Andrew Tan is a School of Engineering and Applied Science sophomore.
He can be reached at firstname.lastname@example.org
Romney is correct in pressing President Obama on his unfulfilled promises. After all, wasn’t it Obama himself who declared, when announcing his candidacy, that “too many times after an election is over and the confetti’s swept away, all those promises fade from memory.”
So, as much as Citizens United has changed the electoral landscape, its effects on the presidential race alone are likely to be muted. Unfortunately, this probably won’t be the case for smaller congressional and state congressional races, where less is known about candidates’ records.
...the Republican agenda on discretionary spending is a little, well, misguided. Spending so much on the military and foreign intervention at the expense of American individuals reinforces the argument that the GOP is merely attacking the “moocher class,” rather than reducing the deficit for a more robust economy.
August 8, 2012 9:23 pm But perhaps recognizing that government has the important role of not just supporting, but rather getting everyone to the same starting point — Tocqueville’s “equality of conditions” — will dispel the notion that government is incompatible with individual effort and a thriving civil society.
Just this week, the Tax Justice Network published a report claiming that between $21 and $31 trillion of global financial wealth is “invested” in tax-free havens. That’s more than the GDP of the United States, China, and Japan combined.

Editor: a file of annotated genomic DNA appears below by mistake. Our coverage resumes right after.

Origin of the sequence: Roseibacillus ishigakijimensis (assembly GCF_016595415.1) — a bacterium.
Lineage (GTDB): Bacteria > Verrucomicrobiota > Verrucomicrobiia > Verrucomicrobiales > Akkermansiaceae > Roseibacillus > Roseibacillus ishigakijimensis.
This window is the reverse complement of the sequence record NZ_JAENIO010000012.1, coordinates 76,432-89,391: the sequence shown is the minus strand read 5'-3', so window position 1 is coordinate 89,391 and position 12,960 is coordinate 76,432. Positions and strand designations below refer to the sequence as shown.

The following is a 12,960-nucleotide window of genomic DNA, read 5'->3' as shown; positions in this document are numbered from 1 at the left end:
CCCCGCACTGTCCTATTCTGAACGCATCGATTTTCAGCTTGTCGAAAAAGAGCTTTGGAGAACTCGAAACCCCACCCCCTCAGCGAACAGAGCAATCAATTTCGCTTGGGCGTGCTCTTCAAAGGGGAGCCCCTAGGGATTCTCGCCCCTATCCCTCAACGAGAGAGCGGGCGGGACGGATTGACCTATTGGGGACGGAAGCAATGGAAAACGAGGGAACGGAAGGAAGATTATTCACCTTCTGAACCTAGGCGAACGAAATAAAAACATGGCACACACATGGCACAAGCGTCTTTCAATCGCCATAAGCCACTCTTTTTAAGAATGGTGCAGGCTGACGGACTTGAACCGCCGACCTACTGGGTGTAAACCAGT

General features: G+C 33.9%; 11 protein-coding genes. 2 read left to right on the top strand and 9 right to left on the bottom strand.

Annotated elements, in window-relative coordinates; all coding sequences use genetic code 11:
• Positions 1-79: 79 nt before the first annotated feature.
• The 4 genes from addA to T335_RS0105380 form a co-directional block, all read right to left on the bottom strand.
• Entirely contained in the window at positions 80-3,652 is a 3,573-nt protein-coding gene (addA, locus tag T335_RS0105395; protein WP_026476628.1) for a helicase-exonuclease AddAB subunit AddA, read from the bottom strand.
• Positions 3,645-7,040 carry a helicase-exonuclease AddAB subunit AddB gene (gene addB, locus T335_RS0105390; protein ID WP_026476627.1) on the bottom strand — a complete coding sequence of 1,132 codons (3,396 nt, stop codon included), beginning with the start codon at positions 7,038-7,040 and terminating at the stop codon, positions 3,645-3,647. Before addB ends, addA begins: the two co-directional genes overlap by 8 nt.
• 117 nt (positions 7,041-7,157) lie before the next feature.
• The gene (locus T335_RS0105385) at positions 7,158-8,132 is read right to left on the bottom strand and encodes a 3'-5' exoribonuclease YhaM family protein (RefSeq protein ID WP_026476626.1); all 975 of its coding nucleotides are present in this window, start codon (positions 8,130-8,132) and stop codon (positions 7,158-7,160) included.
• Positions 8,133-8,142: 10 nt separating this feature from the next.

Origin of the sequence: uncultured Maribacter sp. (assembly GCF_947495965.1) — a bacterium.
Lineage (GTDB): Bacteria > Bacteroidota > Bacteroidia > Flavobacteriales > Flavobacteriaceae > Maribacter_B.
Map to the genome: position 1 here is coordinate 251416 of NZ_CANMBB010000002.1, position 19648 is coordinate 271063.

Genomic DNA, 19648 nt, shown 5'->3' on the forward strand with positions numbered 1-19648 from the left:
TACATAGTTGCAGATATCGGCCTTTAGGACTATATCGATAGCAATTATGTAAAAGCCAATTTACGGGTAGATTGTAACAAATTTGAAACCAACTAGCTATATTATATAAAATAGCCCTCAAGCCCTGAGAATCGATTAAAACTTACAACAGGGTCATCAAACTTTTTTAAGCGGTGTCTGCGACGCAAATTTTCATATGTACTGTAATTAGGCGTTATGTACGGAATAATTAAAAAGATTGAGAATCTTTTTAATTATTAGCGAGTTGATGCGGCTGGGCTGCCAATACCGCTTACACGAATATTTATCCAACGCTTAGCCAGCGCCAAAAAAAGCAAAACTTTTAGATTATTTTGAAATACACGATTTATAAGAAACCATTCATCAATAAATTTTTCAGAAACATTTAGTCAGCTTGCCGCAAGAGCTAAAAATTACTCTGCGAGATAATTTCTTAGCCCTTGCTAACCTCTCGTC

Meritocracy has, to a small extent, allowed elites to emerge and consolidate their positions of power, sans the moral imperative of the generations past. Yet meritocracy certainly shouldn’t be blamed for other corrupting influences like unlimited campaign contributions.
In today’s political environment, expediency often takes precedence over good policy making. But the sooner we realize that there isn’t a magic bullet for fixing the economy, the closer we’ll get to fixing it.
Although we may not be sure whether what we know is absolutely right, we should in the spirit of civic-republicanism still strive to seek, critically evaluate, and express our beliefs. My generation cannot afford to ignore the political process.